It is also crucial to remember that not all individuals are the same, and relying on the overview of an entire generation to predict the actions of a single employee can often be as reliable as looking at that employee’s horoscope to predict his or her work behaviors. Bottom line: get to know your team. Only then can you customize the proper work environment to fit their needs.

For more resources, check out this article.

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5 Responses to “Difference between Generation X and Y”

  1. Rebecca Bretzinger says:

    You say: “The Generation X are the Baby Boomers.”

    I was born in 1970 and always thought I was part of Generation X, and actually always felt close to being a Generation Y because I owned computers when I was young, learned programming in middle school computer drafting in HS, and desktop publishing and computer graphic design in college. Sure, I learned web programming and design after college, but I was never out of my element. MANY of my period cohorts tell a similar story to mine.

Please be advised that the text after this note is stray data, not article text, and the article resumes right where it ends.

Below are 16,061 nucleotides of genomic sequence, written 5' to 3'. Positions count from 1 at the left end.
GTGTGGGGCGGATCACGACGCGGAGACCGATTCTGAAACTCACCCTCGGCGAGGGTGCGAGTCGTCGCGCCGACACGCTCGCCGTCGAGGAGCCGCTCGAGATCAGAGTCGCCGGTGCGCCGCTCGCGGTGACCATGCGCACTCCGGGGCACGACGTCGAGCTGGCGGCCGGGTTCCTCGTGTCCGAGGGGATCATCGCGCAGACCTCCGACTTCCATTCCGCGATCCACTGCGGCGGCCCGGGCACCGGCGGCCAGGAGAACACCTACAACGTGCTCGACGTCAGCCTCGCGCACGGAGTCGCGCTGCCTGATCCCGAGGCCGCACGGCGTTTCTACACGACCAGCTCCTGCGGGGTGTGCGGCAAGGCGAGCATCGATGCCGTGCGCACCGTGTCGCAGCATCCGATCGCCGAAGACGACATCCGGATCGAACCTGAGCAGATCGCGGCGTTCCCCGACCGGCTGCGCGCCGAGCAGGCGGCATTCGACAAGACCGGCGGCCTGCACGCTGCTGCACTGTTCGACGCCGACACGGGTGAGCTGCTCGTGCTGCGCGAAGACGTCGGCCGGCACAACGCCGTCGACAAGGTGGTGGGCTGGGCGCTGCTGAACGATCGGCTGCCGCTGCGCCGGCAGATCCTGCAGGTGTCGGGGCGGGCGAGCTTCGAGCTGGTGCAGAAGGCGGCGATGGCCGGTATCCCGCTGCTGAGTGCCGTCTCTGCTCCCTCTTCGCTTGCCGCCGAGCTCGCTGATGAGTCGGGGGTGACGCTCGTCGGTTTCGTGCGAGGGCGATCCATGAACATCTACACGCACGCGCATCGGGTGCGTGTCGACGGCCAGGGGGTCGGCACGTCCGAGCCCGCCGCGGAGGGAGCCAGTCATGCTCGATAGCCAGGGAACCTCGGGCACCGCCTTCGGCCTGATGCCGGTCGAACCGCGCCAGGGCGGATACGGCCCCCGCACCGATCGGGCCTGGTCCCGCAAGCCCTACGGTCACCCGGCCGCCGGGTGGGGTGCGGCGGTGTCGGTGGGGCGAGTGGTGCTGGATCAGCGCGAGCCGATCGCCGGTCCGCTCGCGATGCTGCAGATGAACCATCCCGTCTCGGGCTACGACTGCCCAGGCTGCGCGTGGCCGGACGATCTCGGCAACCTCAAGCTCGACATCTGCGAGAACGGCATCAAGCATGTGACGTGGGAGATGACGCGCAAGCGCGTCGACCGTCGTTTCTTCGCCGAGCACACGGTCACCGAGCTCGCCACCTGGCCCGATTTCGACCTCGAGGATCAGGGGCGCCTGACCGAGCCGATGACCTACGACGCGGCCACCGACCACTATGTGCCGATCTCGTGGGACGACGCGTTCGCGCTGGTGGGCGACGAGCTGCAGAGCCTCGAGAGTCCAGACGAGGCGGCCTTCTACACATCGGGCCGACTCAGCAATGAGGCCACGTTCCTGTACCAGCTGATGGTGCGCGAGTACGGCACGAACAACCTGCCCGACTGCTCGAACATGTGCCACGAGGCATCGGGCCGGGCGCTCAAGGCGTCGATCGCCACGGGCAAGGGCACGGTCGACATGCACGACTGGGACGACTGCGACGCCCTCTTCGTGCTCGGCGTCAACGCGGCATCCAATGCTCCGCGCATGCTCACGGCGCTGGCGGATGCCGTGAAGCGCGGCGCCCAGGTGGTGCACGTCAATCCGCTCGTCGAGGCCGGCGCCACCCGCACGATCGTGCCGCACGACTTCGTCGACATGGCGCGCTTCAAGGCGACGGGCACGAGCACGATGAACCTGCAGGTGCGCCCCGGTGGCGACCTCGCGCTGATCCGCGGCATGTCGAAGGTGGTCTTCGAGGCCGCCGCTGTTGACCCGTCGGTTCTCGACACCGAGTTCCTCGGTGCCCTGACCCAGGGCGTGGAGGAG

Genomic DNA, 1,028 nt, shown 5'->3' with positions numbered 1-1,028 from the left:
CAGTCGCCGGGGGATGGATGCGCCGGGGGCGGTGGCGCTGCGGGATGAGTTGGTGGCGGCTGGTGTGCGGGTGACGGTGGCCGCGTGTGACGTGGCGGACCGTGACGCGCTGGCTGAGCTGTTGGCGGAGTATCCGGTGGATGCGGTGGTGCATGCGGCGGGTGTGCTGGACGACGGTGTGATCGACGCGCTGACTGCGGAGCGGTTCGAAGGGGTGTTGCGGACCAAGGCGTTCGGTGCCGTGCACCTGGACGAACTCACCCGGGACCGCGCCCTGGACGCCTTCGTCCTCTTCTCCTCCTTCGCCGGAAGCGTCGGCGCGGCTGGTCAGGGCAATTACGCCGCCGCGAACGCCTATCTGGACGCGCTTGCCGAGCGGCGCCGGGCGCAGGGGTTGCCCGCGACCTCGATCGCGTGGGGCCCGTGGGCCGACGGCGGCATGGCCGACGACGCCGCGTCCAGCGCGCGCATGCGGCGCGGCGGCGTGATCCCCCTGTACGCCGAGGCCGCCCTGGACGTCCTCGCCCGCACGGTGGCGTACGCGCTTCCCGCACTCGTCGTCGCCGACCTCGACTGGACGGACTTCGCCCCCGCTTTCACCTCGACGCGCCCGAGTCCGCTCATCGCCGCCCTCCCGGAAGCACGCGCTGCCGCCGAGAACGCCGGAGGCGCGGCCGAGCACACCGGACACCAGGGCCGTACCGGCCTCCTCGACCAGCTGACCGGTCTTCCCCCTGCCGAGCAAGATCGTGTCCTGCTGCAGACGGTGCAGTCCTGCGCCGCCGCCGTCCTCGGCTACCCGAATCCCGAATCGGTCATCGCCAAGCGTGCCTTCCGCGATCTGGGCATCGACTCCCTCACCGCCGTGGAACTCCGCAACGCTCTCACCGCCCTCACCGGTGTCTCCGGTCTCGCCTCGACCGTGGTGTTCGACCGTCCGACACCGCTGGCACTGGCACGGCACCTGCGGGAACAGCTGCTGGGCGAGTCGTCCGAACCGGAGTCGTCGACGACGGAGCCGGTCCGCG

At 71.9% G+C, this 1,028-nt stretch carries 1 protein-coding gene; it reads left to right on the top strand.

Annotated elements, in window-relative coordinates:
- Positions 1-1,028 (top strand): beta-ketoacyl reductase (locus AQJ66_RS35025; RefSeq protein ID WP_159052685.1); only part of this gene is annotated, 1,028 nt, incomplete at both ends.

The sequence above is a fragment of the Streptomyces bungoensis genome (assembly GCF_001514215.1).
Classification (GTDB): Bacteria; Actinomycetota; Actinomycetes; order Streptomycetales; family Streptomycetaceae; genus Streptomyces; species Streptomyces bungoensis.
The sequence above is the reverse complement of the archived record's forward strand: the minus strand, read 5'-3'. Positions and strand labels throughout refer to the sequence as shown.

My MOM and DAD are the baby boomers. I think you are confusing or blurring Generation X and Baby Boomers. Still, my mother-in-law who just retired as a food service manager was the in-house computer expert for her food service computer systems.

    I think the overall point you are making is reflected in statistical demographics, but each person should be measured individually – the young person for their work ethic, and old folks (like me!) for their technical ability.

  2. Tim Soster says:

    Generation X are not Baby Boomers. That’s an entirely different generation. And as for Gen X, Rebecca, people born in 1970, we have led the way in computer technology. You can’t use computers as the measuring stick.